Thursday, December 16, 2010

Predicting Sustainable Retirement Withdrawal Rates Using Valuation and Yield Measures

Update on May 16, 2011: I have substantially re-written this article. A description of the revised article can be found here.

In my last post, I mentioned hoping to finish two more articles before the holidays.  Well, one of those articles will have to wait until January.  But one of them is finished now!

This article is "Predicting Sustainable Retirement Withdrawal Rates Using Valuation and Yield Measures."  The full article can be downloaded from RePEc  or SSRN.

This article basically represents the third part of a trilogy of articles that each uses an almost completely different methodology to conclude that U.S. retirees in the past decade may experience the worst retirement outcomes in history.  This article is now the most specific, as I am finally estimating the sustainable withdrawal rates for recent retirees. Here is the abstract:

This study attempts to quantify whether a 4 percent withdrawal rate can still be considered as safe for U.S. retirees in recent years when earnings valuations have been at historical highs and the dividend yield has been at historical lows. We find that the traditional 4 percent withdrawal rule is likely to fail for recent retirees. The maximum sustainable withdrawal rate (MWR) for retirees may continue declining even after the peak in earnings valuations in 2000. Our lowest point estimate for an MWR with a 60/40 allocation between stocks and bonds is 1.46 percent for new retirees in 2008. We also discuss confidence intervals for these predictions. The regression framework with variables to predict long-term stock returns, bond returns, and inflation (the components driving the retiree's remaining portfolio balance) produces estimates that fit the historical data quite well, and we use backtesting for a further robustness check. Nevertheless, there are important qualifications for these predictions. In particular, they depend on out-of-sample estimates as the circumstances of the past 15 years have not been witnessed before, and there is always potential for structural changes which could leave recent retirees in better shape than suggested by the model. Looking forward, this methodology can guide new retirees toward a reasonable range for their MWR so that the 4 percent rule need not be blindly followed.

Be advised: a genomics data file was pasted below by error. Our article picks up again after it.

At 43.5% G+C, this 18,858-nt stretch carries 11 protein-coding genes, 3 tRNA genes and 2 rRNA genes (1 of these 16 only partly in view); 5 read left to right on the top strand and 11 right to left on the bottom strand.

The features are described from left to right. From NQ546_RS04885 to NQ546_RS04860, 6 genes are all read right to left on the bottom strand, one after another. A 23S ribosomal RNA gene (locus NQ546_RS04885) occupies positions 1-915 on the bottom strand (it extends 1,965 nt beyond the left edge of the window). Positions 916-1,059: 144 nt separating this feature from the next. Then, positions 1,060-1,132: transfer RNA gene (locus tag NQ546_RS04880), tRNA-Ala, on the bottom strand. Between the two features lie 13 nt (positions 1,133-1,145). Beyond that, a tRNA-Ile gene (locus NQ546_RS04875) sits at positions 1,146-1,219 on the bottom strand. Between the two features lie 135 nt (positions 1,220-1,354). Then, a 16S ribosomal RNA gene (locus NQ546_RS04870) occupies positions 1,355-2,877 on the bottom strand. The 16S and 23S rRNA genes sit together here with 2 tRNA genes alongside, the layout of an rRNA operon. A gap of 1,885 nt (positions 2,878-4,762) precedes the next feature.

And finally, here is a figure which tells the basic story: the regression model fit the historical data quite well, and its predictions since 1980 (the last year that we actually know the 30-year sustainable withdrawal rate) shows the bad news, this case for a 60/40 stock and bond asset allocation:

Happy Holidays!